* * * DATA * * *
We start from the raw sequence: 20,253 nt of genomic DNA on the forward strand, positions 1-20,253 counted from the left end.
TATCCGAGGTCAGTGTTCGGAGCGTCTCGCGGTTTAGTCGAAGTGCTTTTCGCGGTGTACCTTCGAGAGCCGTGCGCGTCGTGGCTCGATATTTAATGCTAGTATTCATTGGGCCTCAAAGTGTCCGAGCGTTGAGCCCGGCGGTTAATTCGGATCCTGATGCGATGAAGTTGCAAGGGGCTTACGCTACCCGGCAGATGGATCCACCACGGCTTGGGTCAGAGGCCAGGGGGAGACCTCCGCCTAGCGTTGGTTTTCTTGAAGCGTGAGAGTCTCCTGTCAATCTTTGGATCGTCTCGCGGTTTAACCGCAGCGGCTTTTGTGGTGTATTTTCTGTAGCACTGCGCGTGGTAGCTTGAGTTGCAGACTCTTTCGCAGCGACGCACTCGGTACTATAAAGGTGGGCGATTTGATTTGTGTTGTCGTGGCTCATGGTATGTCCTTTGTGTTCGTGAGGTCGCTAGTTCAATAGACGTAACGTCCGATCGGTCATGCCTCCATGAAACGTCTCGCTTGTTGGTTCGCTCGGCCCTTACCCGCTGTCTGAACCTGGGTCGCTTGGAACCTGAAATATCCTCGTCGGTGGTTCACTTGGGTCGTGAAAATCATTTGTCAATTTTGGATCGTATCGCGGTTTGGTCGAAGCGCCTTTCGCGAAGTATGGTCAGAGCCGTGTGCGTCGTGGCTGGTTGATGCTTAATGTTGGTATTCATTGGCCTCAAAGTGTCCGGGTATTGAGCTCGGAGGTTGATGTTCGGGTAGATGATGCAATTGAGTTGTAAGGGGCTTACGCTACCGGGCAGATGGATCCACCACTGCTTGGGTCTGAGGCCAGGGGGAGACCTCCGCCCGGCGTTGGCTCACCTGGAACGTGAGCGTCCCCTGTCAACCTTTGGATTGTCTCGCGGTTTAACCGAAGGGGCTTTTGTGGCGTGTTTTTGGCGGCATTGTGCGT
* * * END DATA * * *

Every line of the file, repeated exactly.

We start from the raw sequence: 20,253 nt of genomic DNA on the forward strand, positions 1-20,253 counted from the left end.
TATCCGAGGTCAGTGTTCGGAGCGTCTCGCGGTTTAGTCGAAGTGCTTTTCGCGGTGTACCTTCGAGAGCCGTGCGCGTCGTGGCTCGATATTTAATGCTAGTATTCATTGGGCCTCAAAGTGTCCGAGCGTTGAGCCCGGCGGTTAATTCGGATCCTGATGCGATGAAGTTGCAAGGGGCTTACGCTACCCGGCAGATGGATCCACCACGGCTTGGGTCAGAGGCCAGGGGGAGACCTCCGCCTAGCGTTGGTTTTCTTGAAGCGTGAGAGTCTCCTGTCAATCTTTGGATCGTCTCGCGGTTTAACCGCAGCGGCTTTTGTGGTGTATTTTCTGTAGCACTGCGCGTGGTAGCTTGAGTTGCAGACTCTTTCGCAGCGACGCACTCGGTACTATAAAGGTGGGCGATTTGATTTGTGTTGTCGTGGCTCATGGTATGTCCTTTGTGTTCGTGAGGTCGCTAGTTCAATAGACGTAACGTCCGATCGGTCATGCCTCCATGAAACGTCTCGCTTGTTGGTTCGCTCGGCCCTTACCCGCTGTCTGAACCTGGGTCGCTTGGAACCTGAAATATCCTCGTCGGTGGTTCACTTGGGTCGTGAAAATCATTTGTCAATTTTGGATCGTATCGCGGTTTGGTCGAAGCGCCTTTCGCGAAGTATGGTCAGAGCCGTGTGCGTCGTGGCTGGTTGATGCTTAATGTTGGTATTCATTGGCCTCAAAGTGTCCGGGTATTGAGCTCGGAGGTTGATGTTCGGGTAGATGATGCAATTGAGTTGTAAGGGGCTTACGCTACCGGGCAGATGGATCCACCACTGCTTGGGTCTGAGGCCAGGGGGAGACCTCCGCCCGGCGTTGGCTCACCTGGAACGTGAGCGTCCCCTGTCAACCTTTGGATTGTCTCGCGGTTTAACCGAAGGGGCTTTTGTGGCGTGTTTTTGGCGGCATTGTGCGT